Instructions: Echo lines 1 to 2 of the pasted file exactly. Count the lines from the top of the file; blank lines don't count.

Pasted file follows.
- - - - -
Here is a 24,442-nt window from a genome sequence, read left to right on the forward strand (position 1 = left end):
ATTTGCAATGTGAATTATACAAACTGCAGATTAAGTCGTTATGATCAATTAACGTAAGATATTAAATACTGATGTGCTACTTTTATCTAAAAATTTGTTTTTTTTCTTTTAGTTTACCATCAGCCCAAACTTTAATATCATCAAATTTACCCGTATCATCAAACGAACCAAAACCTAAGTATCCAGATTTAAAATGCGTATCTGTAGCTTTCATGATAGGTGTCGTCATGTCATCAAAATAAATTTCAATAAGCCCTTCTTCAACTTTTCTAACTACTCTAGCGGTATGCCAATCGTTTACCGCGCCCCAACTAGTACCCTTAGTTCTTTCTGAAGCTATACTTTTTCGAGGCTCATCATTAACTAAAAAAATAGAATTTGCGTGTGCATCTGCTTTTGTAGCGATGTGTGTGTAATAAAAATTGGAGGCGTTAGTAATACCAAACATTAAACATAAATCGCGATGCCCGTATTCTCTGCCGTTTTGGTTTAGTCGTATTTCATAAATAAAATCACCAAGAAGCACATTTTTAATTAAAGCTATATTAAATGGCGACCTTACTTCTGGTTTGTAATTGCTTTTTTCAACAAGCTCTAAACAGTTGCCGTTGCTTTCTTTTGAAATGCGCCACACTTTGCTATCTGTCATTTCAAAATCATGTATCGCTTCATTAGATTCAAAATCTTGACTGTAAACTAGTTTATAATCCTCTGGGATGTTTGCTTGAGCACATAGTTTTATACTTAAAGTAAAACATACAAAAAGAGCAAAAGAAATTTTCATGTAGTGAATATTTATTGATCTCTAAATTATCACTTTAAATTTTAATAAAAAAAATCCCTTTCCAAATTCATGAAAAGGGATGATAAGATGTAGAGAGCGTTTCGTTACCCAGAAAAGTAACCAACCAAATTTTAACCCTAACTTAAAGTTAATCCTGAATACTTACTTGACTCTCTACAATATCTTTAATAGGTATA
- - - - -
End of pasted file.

Here is a 24,442-nt window from a genome sequence, read left to right on the forward strand (position 1 = left end):
ATTTGCAATGTGAATTATACAAACTGCAGATTAAGTCGTTATGATCAATTAACGTAAGATATTAAATACTGATGTGCTACTTTTATCTAAAAATTTGTTTTTTTTCTTTTAGTTTACCATCAGCCCAAACTTTAATATCATCAAATTTACCCGTATCATCAAACGAACCAAAACCTAAGTATCCAGATTTAAAATGCGTATCTGTAGCTTTCATGATAGGTGTCGTCATGTCATCAAAATAAATTTCAATAAGCCCTTCTTCAACTTTTCTAACTACTCTAGCGGTATGCCAATCGTTTACCGCGCCCCAACTAGTACCCTTAGTTCTTTCTGAAGCTATACTTTTTCGAGGCTCATCATTAACTAAAAAAATAGAATTTGCGTGTGCATCTGCTTTTGTAGCGATGTGTGTGTAATAAAAATTGGAGGCGTTAGTAATACCAAACATTAAACATAAATCGCGATGCCCGTATTCTCTGCCGTTTTGGTTTAGTCGTATTTCATAAATAAAATCACCAAGAAGCACATTTTTAATTAAAGCTATATTAAATGGCGACCTTACTTCTGGTTTGTAATTGCTTTTTTCAACAAGCTCTAAACAGTTGCCGTTGCTTTCTTTTGAAATGCGCCACACTTTGCTATCTGTCATTTCAAAATCATGTATCGCTTCATTAGATTCAAAATCTTGACTGTAAACTAGTTTATAATCCTCTGGGATGTTTGCTTGAGCACATAGTTTTATACTTAAAGTAAAACATACAAAAAGAGCAAAAGAAATTTTCATGTAGTGAATATTTATTGATCTCTAAATTATCACTTTAAATTTTAATAAAAAAAATCCCTTTCCAAATTCATGAAAAGGGATGATAAGATGTAGAGAGCGTTTCGTTACCCAGAAAAGTAACCAACCAAATTTTAACCCTAACTTAAAGTTAATCCTGAATACTTACTTGACTCTCTACAATATCTTTAATAGGTATA